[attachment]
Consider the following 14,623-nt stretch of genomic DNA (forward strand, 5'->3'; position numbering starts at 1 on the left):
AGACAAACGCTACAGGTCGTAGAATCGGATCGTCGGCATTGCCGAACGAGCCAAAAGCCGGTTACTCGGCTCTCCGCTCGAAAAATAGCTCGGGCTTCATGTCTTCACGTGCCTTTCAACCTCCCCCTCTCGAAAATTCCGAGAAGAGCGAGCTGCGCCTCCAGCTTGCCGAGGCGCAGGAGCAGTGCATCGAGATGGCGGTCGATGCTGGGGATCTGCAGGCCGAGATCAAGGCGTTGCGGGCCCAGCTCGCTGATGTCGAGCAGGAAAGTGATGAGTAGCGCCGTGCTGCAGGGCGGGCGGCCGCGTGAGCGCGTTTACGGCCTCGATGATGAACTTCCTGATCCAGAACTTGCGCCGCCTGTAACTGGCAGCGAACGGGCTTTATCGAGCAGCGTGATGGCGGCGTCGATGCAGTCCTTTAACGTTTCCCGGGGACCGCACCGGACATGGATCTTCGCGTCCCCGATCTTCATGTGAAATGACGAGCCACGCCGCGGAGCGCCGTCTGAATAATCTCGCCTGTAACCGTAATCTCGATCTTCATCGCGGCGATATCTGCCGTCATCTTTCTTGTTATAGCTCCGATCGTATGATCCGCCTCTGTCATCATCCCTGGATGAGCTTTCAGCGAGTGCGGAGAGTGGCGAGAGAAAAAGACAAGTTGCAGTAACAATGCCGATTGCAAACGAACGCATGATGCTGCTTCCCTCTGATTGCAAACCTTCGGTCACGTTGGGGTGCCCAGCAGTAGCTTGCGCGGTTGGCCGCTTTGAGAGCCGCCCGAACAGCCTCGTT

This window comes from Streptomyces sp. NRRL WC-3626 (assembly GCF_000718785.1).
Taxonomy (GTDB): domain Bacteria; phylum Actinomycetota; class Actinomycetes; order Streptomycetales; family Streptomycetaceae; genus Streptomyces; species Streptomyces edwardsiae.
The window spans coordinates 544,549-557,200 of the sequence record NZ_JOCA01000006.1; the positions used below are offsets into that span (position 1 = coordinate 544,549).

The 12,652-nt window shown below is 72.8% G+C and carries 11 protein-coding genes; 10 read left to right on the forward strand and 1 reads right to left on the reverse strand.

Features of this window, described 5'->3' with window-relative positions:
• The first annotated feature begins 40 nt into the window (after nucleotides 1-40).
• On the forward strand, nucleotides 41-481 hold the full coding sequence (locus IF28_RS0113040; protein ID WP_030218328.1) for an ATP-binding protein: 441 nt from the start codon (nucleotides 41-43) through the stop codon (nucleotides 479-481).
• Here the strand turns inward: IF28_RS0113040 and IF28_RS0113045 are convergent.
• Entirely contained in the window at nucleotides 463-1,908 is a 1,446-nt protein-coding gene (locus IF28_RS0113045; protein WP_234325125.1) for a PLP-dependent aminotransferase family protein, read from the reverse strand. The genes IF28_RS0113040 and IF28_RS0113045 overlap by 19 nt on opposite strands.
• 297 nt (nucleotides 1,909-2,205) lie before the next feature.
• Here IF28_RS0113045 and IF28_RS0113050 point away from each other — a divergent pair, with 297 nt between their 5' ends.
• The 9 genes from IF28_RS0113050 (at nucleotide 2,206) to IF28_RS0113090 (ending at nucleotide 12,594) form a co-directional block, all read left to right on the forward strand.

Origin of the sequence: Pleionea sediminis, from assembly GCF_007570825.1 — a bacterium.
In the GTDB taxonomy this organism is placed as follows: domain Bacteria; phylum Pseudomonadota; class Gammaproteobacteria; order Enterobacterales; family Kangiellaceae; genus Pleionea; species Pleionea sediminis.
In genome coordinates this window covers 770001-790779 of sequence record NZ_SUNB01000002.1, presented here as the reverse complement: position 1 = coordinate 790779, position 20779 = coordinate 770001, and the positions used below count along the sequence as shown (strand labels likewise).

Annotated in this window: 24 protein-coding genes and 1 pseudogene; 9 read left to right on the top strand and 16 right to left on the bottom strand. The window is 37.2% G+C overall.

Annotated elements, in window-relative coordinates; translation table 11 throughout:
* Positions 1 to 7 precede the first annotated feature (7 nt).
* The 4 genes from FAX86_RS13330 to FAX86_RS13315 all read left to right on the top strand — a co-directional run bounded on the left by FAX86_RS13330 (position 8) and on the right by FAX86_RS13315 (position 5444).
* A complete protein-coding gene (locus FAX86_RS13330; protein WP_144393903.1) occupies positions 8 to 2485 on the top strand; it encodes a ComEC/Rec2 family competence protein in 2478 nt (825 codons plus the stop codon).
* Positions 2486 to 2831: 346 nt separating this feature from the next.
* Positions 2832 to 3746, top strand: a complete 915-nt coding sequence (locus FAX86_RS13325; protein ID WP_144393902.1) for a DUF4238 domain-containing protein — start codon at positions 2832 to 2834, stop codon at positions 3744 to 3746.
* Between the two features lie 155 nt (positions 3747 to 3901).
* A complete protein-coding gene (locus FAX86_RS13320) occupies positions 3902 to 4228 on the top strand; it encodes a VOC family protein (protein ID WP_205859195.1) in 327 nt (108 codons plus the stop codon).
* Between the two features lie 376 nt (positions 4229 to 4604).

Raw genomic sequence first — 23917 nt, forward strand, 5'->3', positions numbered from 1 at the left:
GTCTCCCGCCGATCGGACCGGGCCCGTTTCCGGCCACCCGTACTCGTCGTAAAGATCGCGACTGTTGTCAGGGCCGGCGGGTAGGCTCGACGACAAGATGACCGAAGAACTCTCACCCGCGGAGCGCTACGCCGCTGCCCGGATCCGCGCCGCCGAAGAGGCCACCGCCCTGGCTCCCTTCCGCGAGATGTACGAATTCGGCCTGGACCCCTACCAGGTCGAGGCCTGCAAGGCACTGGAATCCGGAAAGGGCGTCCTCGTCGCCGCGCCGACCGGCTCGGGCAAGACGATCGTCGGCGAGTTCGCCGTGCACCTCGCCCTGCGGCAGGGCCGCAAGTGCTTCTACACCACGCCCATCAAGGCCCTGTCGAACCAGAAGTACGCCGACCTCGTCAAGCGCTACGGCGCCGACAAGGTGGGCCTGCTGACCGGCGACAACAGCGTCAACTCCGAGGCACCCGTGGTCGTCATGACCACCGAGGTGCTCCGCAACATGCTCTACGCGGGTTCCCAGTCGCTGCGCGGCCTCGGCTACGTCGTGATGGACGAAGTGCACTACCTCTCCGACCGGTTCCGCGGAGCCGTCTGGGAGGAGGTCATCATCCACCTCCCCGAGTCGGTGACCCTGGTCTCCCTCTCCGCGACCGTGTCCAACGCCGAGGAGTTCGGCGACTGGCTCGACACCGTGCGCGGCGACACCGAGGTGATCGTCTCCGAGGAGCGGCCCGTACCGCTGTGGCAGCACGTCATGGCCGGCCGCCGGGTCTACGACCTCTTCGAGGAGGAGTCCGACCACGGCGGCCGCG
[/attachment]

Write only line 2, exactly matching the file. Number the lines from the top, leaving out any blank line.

AGACAAACGCTACAGGTCGTAGAATCGGATCGTCGGCATTGCCGAACGAGCCAAAAGCCGGTTACTCGGCTCTCCGCTCGAAAAATAGCTCGGGCTTCATGTCTTCACGTGCCTTTCAACCTCCCCCTCTCGAAAATTCCGAGAAGAGCGAGCTGCGCCTCCAGCTTGCCGAGGCGCAGGAGCAGTGCATCGAGATGGCGGTCGATGCTGGGGATCTGCAGGCCGAGATCAAGGCGTTGCGGGCCCAGCTCGCTGATGTCGAGCAGGAAAGTGATGAGTAGCGCCGTGCTGCAGGGCGGGCGGCCGCGTGAGCGCGTTTACGGCCTCGATGATGAACTTCCTGATCCAGAACTTGCGCCGCCTGTAACTGGCAGCGAACGGGCTTTATCGAGCAGCGTGATGGCGGCGTCGATGCAGTCCTTTAACGTTTCCCGGGGACCGCACCGGACATGGATCTTCGCGTCCCCGATCTTCATGTGAAATGACGAGCCACGCCGCGGAGCGCCGTCTGAATAATCTCGCCTGTAACCGTAATCTCGATCTTCATCGCGGCGATATCTGCCGTCATCTTTCTTGTTATAGCTCCGATCGTATGATCCGCCTCTGTCATCATCCCTGGATGAGCTTTCAGCGAGTGCGGAGAGTGGCGAGAGAAAAAGACAAGTTGCAGTAACAATGCCGATTGCAAACGAACGCATGATGCTGCTTCCCTCTGATTGCAAACCTTCGGTCACGTTGGGGTGCCCAGCAGTAGCTTGCGCGGTTGGCCGCTTTGAGAGCCGCCCGAACAGCCTCGTT